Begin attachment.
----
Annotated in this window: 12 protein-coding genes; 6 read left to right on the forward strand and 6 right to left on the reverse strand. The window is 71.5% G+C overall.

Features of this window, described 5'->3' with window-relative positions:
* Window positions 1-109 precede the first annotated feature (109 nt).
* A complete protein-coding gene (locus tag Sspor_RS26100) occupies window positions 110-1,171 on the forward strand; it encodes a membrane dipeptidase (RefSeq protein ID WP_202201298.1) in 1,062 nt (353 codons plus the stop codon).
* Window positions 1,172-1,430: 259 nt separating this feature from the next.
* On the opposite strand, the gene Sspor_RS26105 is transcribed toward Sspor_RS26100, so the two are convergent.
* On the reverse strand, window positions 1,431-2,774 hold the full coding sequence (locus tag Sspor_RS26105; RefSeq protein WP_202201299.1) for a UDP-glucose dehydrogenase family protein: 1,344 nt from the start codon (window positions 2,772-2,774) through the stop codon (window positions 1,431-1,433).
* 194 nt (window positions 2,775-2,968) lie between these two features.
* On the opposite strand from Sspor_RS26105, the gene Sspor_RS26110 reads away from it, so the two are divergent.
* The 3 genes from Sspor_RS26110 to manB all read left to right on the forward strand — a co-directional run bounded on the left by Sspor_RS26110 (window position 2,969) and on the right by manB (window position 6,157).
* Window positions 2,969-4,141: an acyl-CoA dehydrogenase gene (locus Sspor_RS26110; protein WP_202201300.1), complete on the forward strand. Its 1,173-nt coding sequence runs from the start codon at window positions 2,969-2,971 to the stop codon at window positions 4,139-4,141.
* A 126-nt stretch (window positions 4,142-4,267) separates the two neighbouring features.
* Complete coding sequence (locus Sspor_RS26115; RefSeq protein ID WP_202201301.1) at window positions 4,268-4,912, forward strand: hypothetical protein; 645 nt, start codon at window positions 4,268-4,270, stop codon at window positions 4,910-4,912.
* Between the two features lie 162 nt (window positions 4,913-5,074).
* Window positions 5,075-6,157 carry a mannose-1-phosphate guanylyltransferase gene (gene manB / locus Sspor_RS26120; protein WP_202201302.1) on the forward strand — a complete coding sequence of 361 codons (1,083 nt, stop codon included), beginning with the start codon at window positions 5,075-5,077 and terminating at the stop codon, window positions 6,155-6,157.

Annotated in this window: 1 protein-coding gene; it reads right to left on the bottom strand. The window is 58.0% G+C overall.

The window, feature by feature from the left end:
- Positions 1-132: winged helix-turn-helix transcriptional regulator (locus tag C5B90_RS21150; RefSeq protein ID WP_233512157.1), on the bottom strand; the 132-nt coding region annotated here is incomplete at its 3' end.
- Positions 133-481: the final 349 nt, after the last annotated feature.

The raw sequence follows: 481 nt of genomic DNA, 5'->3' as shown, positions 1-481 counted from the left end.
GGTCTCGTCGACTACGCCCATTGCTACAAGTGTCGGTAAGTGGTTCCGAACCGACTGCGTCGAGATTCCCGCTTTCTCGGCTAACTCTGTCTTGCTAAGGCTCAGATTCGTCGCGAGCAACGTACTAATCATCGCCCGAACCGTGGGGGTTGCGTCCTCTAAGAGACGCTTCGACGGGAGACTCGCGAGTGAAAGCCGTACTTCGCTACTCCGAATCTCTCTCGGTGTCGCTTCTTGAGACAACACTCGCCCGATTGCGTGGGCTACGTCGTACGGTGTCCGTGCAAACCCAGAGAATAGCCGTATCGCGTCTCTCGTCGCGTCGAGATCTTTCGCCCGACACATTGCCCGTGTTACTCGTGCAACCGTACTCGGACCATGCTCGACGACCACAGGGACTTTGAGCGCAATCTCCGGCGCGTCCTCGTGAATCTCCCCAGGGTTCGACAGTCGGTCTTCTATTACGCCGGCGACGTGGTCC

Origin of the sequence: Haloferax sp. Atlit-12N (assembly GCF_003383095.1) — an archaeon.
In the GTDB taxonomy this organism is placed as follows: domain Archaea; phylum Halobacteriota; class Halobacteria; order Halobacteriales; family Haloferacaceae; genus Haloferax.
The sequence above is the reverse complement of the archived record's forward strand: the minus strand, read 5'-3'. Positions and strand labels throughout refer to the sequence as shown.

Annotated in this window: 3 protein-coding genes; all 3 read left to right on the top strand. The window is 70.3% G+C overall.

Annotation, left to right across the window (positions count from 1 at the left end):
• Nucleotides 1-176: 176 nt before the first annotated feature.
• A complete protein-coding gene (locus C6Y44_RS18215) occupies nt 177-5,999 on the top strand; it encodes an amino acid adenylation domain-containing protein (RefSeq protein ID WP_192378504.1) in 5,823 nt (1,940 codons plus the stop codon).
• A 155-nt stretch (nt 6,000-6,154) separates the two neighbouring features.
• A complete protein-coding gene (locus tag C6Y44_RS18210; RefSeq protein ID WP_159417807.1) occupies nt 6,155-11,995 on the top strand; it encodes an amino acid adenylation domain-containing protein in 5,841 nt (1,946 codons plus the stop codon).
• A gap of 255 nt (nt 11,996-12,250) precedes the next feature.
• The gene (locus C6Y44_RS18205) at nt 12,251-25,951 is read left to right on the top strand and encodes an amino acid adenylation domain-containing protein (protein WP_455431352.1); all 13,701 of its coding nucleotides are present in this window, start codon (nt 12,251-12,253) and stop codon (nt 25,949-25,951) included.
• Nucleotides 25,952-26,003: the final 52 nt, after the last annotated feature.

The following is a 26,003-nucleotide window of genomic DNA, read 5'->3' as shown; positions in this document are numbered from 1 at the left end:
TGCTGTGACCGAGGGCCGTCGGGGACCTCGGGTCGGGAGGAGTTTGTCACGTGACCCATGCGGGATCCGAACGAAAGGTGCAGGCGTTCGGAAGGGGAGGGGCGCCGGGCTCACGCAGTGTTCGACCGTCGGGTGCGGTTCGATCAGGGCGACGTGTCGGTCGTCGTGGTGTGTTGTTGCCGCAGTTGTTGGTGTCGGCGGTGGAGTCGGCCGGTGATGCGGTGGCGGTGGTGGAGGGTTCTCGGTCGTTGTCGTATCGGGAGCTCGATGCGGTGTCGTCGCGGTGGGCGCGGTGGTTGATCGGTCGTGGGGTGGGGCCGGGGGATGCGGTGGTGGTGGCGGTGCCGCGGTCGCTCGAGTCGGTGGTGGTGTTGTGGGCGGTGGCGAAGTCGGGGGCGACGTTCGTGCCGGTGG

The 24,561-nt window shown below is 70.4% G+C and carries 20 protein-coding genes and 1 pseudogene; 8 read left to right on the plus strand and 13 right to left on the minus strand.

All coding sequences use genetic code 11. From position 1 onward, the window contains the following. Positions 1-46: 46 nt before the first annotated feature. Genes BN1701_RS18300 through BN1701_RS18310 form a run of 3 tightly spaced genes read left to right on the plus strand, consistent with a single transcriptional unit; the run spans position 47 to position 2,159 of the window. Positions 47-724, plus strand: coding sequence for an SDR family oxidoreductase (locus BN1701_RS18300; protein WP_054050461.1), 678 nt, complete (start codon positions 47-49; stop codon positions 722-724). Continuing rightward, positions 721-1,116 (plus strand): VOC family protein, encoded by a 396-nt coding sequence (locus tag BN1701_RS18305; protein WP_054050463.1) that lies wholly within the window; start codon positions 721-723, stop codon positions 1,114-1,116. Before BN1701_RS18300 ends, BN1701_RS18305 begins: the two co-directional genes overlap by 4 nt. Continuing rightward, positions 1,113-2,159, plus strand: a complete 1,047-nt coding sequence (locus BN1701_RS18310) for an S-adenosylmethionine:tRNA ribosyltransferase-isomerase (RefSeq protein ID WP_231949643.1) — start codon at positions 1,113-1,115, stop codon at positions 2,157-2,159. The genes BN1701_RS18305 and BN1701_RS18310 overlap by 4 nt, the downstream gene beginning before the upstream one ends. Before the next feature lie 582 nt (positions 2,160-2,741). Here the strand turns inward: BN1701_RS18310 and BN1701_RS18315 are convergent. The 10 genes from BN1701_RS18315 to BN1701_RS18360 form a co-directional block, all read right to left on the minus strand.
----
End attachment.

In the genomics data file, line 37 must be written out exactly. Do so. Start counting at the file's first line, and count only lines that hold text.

All coding sequences use genetic code 11. From position 1 onward, the window contains the following. Positions 1-46: 46 nt before the first annotated feature. Genes BN1701_RS18300 through BN1701_RS18310 form a run of 3 tightly spaced genes read left to right on the plus strand, consistent with a single transcriptional unit; the run spans position 47 to position 2,159 of the window. Positions 47-724, plus strand: coding sequence for an SDR family oxidoreductase (locus BN1701_RS18300; protein WP_054050461.1), 678 nt, complete (start codon positions 47-49; stop codon positions 722-724). Continuing rightward, positions 721-1,116 (plus strand): VOC family protein, encoded by a 396-nt coding sequence (locus tag BN1701_RS18305; protein WP_054050463.1) that lies wholly within the window; start codon positions 721-723, stop codon positions 1,114-1,116. Before BN1701_RS18300 ends, BN1701_RS18305 begins: the two co-directional genes overlap by 4 nt. Continuing rightward, positions 1,113-2,159, plus strand: a complete 1,047-nt coding sequence (locus BN1701_RS18310) for an S-adenosylmethionine:tRNA ribosyltransferase-isomerase (RefSeq protein ID WP_231949643.1) — start codon at positions 1,113-1,115, stop codon at positions 2,157-2,159. The genes BN1701_RS18305 and BN1701_RS18310 overlap by 4 nt, the downstream gene beginning before the upstream one ends. Before the next feature lie 582 nt (positions 2,160-2,741). Here the strand turns inward: BN1701_RS18310 and BN1701_RS18315 are convergent. The 10 genes from BN1701_RS18315 to BN1701_RS18360 form a co-directional block, all read right to left on the minus strand.